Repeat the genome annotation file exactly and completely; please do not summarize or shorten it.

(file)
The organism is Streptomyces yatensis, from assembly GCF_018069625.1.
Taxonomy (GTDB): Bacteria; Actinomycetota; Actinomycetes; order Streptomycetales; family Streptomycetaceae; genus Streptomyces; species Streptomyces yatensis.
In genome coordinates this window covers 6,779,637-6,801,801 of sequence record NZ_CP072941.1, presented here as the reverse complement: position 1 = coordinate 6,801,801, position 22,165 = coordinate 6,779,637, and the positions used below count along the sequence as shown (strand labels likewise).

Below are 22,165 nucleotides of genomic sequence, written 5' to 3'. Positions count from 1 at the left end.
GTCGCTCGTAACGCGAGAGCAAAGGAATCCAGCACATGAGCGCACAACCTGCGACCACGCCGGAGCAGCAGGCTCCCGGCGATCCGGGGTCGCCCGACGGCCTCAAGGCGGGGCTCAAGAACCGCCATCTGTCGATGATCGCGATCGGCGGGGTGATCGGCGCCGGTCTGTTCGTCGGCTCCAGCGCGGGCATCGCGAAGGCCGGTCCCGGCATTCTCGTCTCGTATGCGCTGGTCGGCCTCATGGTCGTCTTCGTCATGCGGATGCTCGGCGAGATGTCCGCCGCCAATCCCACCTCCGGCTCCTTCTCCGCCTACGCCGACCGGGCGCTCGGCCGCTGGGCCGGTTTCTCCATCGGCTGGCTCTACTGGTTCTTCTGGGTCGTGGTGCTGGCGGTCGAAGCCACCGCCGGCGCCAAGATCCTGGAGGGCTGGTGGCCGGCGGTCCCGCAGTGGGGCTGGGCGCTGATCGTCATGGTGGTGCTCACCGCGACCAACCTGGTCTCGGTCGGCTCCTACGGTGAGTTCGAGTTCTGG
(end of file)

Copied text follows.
The organism is Streptomyces yatensis, from assembly GCF_018069625.1.
Taxonomy (GTDB): Bacteria; Actinomycetota; Actinomycetes; order Streptomycetales; family Streptomycetaceae; genus Streptomyces; species Streptomyces yatensis.
In genome coordinates this window covers 6,779,637-6,801,801 of sequence record NZ_CP072941.1, presented here as the reverse complement: position 1 = coordinate 6,801,801, position 22,165 = coordinate 6,779,637, and the positions used below count along the sequence as shown (strand labels likewise).

Below are 22,165 nucleotides of genomic sequence, written 5' to 3'. Positions count from 1 at the left end.
GTCGCTCGTAACGCGAGAGCAAAGGAATCCAGCACATGAGCGCACAACCTGCGACCACGCCGGAGCAGCAGGCTCCCGGCGATCCGGGGTCGCCCGACGGCCTCAAGGCGGGGCTCAAGAACCGCCATCTGTCGATGATCGCGATCGGCGGGGTGATCGGCGCCGGTCTGTTCGTCGGCTCCAGCGCGGGCATCGCGAAGGCCGGTCCCGGCATTCTCGTCTCGTATGCGCTGGTCGGCCTCATGGTCGTCTTCGTCATGCGGATGCTCGGCGAGATGTCCGCCGCCAATCCCACCTCCGGCTCCTTCTCCGCCTACGCCGACCGGGCGCTCGGCCGCTGGGCCGGTTTCTCCATCGGCTGGCTCTACTGGTTCTTCTGGGTCGTGGTGCTGGCGGTCGAAGCCACCGCCGGCGCCAAGATCCTGGAGGGCTGGTGGCCGGCGGTCCCGCAGTGGGGCTGGGCGCTGATCGTCATGGTGGTGCTCACCGCGACCAACCTGGTCTCGGTCGGCTCCTACGGTGAGTTCGAGTTCTGG